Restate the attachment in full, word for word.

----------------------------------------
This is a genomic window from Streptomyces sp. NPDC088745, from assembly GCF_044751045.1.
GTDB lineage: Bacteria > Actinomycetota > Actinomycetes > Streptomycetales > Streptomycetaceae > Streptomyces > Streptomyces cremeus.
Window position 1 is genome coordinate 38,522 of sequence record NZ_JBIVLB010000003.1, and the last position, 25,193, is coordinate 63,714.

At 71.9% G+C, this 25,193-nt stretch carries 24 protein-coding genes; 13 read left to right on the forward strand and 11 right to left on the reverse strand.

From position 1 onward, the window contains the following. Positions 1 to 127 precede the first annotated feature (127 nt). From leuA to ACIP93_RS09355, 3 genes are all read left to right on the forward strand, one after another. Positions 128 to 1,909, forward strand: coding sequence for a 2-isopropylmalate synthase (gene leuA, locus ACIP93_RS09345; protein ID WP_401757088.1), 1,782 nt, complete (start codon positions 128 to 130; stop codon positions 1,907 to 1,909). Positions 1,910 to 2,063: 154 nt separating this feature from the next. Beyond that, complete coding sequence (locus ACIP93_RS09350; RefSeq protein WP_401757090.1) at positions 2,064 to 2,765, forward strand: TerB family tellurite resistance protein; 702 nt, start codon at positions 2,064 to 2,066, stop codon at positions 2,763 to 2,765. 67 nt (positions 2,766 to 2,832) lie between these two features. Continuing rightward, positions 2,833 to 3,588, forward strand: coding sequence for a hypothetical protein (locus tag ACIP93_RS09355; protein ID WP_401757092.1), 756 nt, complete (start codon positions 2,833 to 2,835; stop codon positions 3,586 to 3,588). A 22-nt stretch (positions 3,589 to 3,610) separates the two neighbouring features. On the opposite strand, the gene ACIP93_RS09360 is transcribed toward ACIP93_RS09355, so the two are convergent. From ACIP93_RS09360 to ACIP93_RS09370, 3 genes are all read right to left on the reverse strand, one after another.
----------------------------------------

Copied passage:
This is a genomic window from Streptomyces sp. NPDC088745, from assembly GCF_044751045.1.
GTDB lineage: Bacteria > Actinomycetota > Actinomycetes > Streptomycetales > Streptomycetaceae > Streptomyces > Streptomyces cremeus.
Window position 1 is genome coordinate 38,522 of sequence record NZ_JBIVLB010000003.1, and the last position, 25,193, is coordinate 63,714.

At 71.9% G+C, this 25,193-nt stretch carries 24 protein-coding genes; 13 read left to right on the forward strand and 11 right to left on the reverse strand.

From position 1 onward, the window contains the following. Positions 1 to 127 precede the first annotated feature (127 nt). From leuA to ACIP93_RS09355, 3 genes are all read left to right on the forward strand, one after another. Positions 128 to 1,909, forward strand: coding sequence for a 2-isopropylmalate synthase (gene leuA, locus ACIP93_RS09345; protein ID WP_401757088.1), 1,782 nt, complete (start codon positions 128 to 130; stop codon positions 1,907 to 1,909). Positions 1,910 to 2,063: 154 nt separating this feature from the next. Beyond that, complete coding sequence (locus ACIP93_RS09350; RefSeq protein WP_401757090.1) at positions 2,064 to 2,765, forward strand: TerB family tellurite resistance protein; 702 nt, start codon at positions 2,064 to 2,066, stop codon at positions 2,763 to 2,765. 67 nt (positions 2,766 to 2,832) lie between these two features. Continuing rightward, positions 2,833 to 3,588, forward strand: coding sequence for a hypothetical protein (locus tag ACIP93_RS09355; protein ID WP_401757092.1), 756 nt, complete (start codon positions 2,833 to 2,835; stop codon positions 3,586 to 3,588). A 22-nt stretch (positions 3,589 to 3,610) separates the two neighbouring features. On the opposite strand, the gene ACIP93_RS09360 is transcribed toward ACIP93_RS09355, so the two are convergent. From ACIP93_RS09360 to ACIP93_RS09370, 3 genes are all read right to left on the reverse strand, one after another.